Reviewed by Andrea Shah
The nation is governed by an institution known as the Gate, which has usurped the role of the country’s previous ruler. After an uprising (the First Storm) in protest of the ruler’s iron-fisted tactics, he appears on television, advising his subjects that measures will be taken to control the situation. The next morning, the Gate has appeared, and it quickly becomes omnipresent:
Before long, it controlled absolutely everything, and made all procedures, paperwork, authorizations and permits — even those for eating and drinking — subject to its control. It imposed costly fees on everything; even window-shopping was now subject to a charge […] To pay for the cost of printing all the documents it needed, the Gate deducted a portion of everyone’s salary (31-32).
Chafing at the restrictions placed on them, people organize a protest in the city’s central square, which later becomes known as the Disgraceful Events. In the wake of the Disgraceful Events, the Gate closes to citizen business, while still churning out endless decrees and regulations. In response, a long queue forms outside the building where the Gate is housed.
The novel’s two protagonists are bound together by the Disgraceful Events: Yehya is an average citizen who decides to pass by the protest, only to find himself shot, a bullet nestled within his abdomen; Tarek is a physician at the hospital where Yehya is admitted for treatment. The novel is framed by Tarek’s re-readings of Yehya’s patient file, and his fixation on Yehya’s fate. The X-ray performed on Yehya when he was originally admitted goes missing, and Tarek’s memory plays tricks on him as he struggles to remember the nature of Yehya’s injuries. After all, the Gate has decreed that “no bullets [were] fired at the place and time he was injured,” and “any injuries [the protesters] sustained were simply puncture wounds” from fighting amongst themselves (52).
Meanwhile, his health declining due to his injuries, Yehya takes up a place in the queue in order to secure permission to have the bullet removed. From there, Abdel Aziz introduces us to a number of other people in the queue, among them Ines, a young teacher who erred by praising a student’s essay on her living conditions; Um Mabrouk, an enterprising older woman who begins selling tea and snacks to the others in the queue; and Amani, Yehya’s girlfriend, who is desperate to help him obtain the needed treatment.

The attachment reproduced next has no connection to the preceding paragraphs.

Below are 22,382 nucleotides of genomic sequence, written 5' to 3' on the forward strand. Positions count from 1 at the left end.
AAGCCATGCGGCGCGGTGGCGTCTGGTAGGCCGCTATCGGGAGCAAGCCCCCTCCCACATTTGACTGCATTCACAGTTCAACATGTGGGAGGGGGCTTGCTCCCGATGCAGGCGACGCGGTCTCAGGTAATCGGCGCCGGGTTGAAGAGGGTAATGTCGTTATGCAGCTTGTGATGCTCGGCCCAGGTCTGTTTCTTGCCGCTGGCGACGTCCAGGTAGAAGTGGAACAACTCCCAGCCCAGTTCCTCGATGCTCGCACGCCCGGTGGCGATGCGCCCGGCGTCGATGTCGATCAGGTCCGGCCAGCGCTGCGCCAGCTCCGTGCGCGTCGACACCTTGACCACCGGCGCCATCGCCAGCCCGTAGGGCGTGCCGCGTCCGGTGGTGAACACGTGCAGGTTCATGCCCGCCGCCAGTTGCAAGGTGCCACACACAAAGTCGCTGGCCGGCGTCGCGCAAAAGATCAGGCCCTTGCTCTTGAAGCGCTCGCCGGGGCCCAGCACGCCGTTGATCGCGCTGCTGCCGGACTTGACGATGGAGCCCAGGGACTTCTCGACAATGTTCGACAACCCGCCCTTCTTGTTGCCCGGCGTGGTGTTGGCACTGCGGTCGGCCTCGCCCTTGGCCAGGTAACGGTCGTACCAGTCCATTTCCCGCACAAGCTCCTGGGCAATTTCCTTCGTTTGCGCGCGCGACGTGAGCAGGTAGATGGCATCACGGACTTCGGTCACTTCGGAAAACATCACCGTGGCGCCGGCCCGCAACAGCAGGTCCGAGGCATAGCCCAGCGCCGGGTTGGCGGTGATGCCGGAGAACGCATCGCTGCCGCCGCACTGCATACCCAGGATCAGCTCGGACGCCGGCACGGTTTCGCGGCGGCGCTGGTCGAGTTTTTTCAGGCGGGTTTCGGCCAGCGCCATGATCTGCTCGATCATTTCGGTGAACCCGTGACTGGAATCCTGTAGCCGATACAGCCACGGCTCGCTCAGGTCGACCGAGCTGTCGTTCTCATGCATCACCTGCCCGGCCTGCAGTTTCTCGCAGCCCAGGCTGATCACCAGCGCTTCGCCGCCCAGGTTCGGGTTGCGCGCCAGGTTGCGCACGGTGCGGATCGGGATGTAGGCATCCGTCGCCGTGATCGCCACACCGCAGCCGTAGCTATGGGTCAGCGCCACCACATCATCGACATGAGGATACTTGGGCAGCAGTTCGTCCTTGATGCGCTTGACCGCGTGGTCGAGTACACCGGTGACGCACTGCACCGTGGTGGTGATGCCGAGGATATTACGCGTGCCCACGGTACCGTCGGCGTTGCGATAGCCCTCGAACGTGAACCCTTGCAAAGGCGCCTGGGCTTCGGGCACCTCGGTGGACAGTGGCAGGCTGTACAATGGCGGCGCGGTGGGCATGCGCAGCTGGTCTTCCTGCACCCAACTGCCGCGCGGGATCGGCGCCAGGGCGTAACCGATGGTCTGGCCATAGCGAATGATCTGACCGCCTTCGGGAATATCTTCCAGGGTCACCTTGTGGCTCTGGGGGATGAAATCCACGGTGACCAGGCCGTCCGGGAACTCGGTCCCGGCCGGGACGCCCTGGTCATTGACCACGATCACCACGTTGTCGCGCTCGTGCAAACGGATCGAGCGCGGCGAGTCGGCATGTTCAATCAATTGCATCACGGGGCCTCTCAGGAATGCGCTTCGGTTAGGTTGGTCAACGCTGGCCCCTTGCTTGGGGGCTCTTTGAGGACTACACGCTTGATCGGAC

Nearly every reviewer of The Queue thus far has noted the resemblance it bears to titans of dystopian literature such as George Orwell’s 1984 and Franz Kafka’s The Trial. There are also echoes of Joseph Heller’s Catch-22 in the regime’s obsession with paperwork, and the ever-increasing number of barriers that citizens must clear to complete the most basic tasks. As the novel goes on, Yehya’s health declines, but he is effectively barred from having surgery to remove the bullet:
Permits authorizing the removal and extraction of bullets shall not be granted, except to those who prove beyond doubt, and with irrefutable evidence, their full commitment to sound morals and comportment, and to those who are issued with an official certificate confirming that they are a righteous citizen, or at least, a true citizen. Certificates of True Citizenship that do not bear a signature from the Booth and the seal of the Gate shall not be recognized under any circumstances (115).
Not only is Yehya obliged to wait daily in the queue — despite his injuries — in order to obtain the Certificate of True Citizenship, but the implication is that given the time and place where he was injured, he won’t qualify for the certificate based on his lack of “righteousness.”